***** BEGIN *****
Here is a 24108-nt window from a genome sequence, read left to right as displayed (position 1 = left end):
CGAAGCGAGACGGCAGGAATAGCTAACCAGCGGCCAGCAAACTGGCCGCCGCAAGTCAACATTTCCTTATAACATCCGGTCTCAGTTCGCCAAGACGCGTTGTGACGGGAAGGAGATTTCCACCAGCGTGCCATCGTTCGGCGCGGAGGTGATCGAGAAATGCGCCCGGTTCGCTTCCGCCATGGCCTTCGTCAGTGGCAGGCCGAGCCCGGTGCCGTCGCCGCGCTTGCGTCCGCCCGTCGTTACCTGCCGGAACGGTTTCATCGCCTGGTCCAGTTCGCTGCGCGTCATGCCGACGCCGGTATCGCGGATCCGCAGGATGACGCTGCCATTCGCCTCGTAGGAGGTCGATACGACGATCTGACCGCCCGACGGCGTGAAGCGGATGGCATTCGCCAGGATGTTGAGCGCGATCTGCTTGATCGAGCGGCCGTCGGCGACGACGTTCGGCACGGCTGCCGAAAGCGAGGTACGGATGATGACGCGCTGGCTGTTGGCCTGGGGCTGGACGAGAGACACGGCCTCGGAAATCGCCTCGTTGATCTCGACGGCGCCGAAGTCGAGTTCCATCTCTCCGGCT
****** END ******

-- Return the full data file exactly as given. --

Here is a 24108-nt window from a genome sequence, read left to right as displayed (position 1 = left end):
CGAAGCGAGACGGCAGGAATAGCTAACCAGCGGCCAGCAAACTGGCCGCCGCAAGTCAACATTTCCTTATAACATCCGGTCTCAGTTCGCCAAGACGCGTTGTGACGGGAAGGAGATTTCCACCAGCGTGCCATCGTTCGGCGCGGAGGTGATCGAGAAATGCGCCCGGTTCGCTTCCGCCATGGCCTTCGTCAGTGGCAGGCCGAGCCCGGTGCCGTCGCCGCGCTTGCGTCCGCCCGTCGTTACCTGCCGGAACGGTTTCATCGCCTGGTCCAGTTCGCTGCGCGTCATGCCGACGCCGGTATCGCGGATCCGCAGGATGACGCTGCCATTCGCCTCGTAGGAGGTCGATACGACGATCTGACCGCCCGACGGCGTGAAGCGGATGGCATTCGCCAGGATGTTGAGCGCGATCTGCTTGATCGAGCGGCCGTCGGCGACGACGTTCGGCACGGCTGCCGAAAGCGAGGTACGGATGATGACGCGCTGGCTGTTGGCCTGGGGCTGGACGAGAGACACGGCCTCGGAAATCGCCTCGTTGATCTCGACGGCGCCGAAGTCGAGTTCCATCTCTCCGGCT